By Nicole Freene @NicoleFreene
A recent Australian study found no change in physical activity levels over the last 20 years. Nearly 60% of Australian adults are not doing enough to receive the health benefits of physical activity .
Health professionals need to take advantage of any opportunity to promote physical activity.
In 2015, Ann Gates (@exerciseworks) and her team launched a worldwide interdisciplinary, undergraduate teaching resource on exercise medicine for the prevention and treatment of non-communicable diseases. The physical activity resources consist of national and international strategies and infographics, background introductions, specific disease and health condition slide-sets, a text module, and advice on how to use the resources effectively. They created a ‘Movement for Movement’ [2, 3]. Part of their mission states:
“A qualified doctor, nurse, midwife or allied health professional may see nearly half a million patients during their career: this has enormous potential for advocacy and the promotion of physical activity. Let’s make every contact count, for physical activity!”
At the University of Canberra we are cultivating this culture of physical activity promotion in our future physiotherapists. We aim to contribute to the movement of global health professionals that are ready to address the worldwide increase in non-communicable diseases. We have introduced the ‘Movement for Movement’ teaching resources to complement our current curriculum. Educating health professionals on the importance of physical activity is a strategy that has been clearly outlined in action plans to promote physical activity around the world [4-6].
The University of Canberra is ranked among the top 100 young universities in the world and is committed to preparing professional and highly employable graduates with the right mix of skills and knowledge. At the University of Canberra we have approximately 320 pre-qualification physiotherapists, a combination of both undergraduate (240) and postgraduate students (80).
In semester-1 2017 the ‘Movement for Movement’ disease and health condition slide-sets were made available to undergraduate and postgraduate physiotherapy students within the unit Cardiothoracic Interventions, and also distributed among the physiotherapy teaching staff. A focus of this unit is exercise-based cardiac rehabilitation. The ‘Movement for Movement’ slide-sets provide information on exercise and physical activity in heart disease and hypertension. The slide-sets also cover a number of non-communicable diseases, such as type 2 diabetes and cancer, and other conditions including pregnancy, surgery, and primary prevention of chronic disease.
Physiotherapy students were provided with the ‘Movement for Movement’ slides for review and future reference. All students were allocated time for self-directed learning to review all the slide presentations. Some of the material within the slide-sets was also covered in face-to-face lectures during the unit. Those that used the resource were asked to provide feedback via a brief survey. Students agreed that the ‘Movement for Movement’ content was engaging, presented in an interesting way and had excellent visual impact. The content in all topics increased their understanding of the benefits of physical activity and exercise; in particular, osteoarthritis, rheumatoid arthritis and dementia.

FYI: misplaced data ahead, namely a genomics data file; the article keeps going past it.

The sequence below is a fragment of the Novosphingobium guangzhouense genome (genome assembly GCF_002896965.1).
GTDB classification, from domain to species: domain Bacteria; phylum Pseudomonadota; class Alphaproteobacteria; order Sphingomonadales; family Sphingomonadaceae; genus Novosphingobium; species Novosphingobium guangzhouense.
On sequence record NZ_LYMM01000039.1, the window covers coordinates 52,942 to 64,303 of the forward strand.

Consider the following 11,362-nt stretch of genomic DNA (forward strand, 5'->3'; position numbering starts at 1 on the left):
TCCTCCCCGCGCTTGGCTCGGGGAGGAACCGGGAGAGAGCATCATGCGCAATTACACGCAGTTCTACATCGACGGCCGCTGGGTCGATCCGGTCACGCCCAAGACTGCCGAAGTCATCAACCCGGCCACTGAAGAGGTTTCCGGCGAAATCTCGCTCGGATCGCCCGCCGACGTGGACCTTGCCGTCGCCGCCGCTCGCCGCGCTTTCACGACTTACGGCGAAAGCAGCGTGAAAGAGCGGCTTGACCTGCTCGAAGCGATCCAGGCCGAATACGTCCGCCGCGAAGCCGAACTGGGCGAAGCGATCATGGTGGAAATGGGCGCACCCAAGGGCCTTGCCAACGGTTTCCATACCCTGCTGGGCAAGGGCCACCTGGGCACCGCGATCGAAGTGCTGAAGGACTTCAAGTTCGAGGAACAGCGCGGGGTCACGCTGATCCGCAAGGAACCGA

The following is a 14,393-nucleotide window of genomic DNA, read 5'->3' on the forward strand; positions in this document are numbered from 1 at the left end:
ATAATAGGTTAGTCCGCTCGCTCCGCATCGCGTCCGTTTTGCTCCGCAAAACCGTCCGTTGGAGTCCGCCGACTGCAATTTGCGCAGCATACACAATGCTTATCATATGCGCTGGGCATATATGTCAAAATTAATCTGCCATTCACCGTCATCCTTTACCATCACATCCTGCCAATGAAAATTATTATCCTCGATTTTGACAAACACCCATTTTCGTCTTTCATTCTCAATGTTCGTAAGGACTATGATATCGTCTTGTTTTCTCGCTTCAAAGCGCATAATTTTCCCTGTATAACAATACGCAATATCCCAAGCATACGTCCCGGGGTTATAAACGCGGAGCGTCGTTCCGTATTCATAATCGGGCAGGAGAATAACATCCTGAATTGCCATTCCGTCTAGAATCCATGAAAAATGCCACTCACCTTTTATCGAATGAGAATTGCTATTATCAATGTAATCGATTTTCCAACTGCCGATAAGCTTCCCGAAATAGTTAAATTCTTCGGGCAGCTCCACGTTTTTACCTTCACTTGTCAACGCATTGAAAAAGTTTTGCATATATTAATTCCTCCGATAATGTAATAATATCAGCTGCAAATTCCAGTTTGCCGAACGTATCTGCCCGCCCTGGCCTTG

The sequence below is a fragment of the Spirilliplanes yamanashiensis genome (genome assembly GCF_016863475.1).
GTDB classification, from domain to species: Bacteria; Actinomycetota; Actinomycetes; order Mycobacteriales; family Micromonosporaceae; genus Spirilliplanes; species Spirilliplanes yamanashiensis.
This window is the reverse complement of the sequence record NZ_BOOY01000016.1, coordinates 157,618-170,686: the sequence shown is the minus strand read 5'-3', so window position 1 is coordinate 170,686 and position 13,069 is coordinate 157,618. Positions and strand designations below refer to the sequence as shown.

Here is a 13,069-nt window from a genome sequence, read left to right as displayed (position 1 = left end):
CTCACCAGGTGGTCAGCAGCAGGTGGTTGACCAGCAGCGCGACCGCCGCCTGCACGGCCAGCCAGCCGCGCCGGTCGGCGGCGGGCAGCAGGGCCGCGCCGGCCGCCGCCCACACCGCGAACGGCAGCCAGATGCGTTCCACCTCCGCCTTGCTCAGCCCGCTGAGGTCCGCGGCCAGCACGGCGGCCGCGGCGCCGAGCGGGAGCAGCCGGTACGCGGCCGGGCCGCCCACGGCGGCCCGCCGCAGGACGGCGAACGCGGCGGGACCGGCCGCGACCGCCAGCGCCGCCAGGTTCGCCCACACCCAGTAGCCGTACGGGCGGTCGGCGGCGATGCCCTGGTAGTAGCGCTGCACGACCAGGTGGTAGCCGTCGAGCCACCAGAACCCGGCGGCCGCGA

The students commented:
Really great resource for future and general understanding [of the health benefits of physical activity].
Having a background in exercise science, the material was nothing new, however it was a good refresher for me and I learnt the most from the pregnancy slides 🙂
Was presented very well. Was good for people wanting to complete at their own pace.
Great resources, thank you!
There are plans to distribute these resources more widely within the Faculty of Health to other disciplines such as Pharmacy, Nursing, and Occupational Therapy.
Physiotherapists should use their exercise specialization skills to promote physical activity in any setting. Providing the ‘Movement for Movement’ slide-sets has introduced and reinforced to our students the benefits of exercise and physical activity for a number of conditions early in their pre-qualification training. By educating our future physiotherapists at the University of Canberra to promote physical activity at any opportunity, we aim to make every contact count!
- Chau J, Chey T, Burks-Young S, et al. Trends in prevalence of leisure time physical activity and inactivity: results from Australian National Health Surveys 1989 to 2011. Aust N Z J Public Health 2017 doi: 10.1111/1753-6405.12699 [Published Online First: 27 July 2017].
- Gates AB. Making every contact count for physical activity–for tomorrow’s patients: the launch of the interdisciplinary, undergraduate, resources on exercise medicine and health in the U.K. Br J Sports Med 2016;50(6):322-23 doi: 10.1136/bjsports-2015-095489 [Published Online First: 19 October 2015].
- Gates AB, Kerry R, Moffatt F, et al. Movement for movement: exercise as everybody’s business? Br J Sports Med 2017;51(10):767-68 doi: 10.1136/bjsports-2016-096857 [Published Online First: 2 May 2017].
- National Heart Foundation of Australia. Blueprint for an active Australia. 2014. https://www.heartfoundation.org.au/images/uploads/publications/Blueprint-for-an-active-Australia-second-edition.pdf.
- World Health Organisation. Physical Activity Strategy for the WHO European Region 2016-2025. 2016. http://www.euro.who.int/__data/assets/pdf_file/0014/311360/Physical-activity-strategy-2016-2025.pdf?ua=1.
- World Health Organisation. Draft WHO global action plan on physical activity 2018 – 2030. 2017. http://www.who.int/ncds/governance/gappa_version_4August2017.pdf?ua=1.
Clinical Assistant Professor Nicole Freene is a physiotherapist at the University of Canberra.
Ann Gates @exerciseworks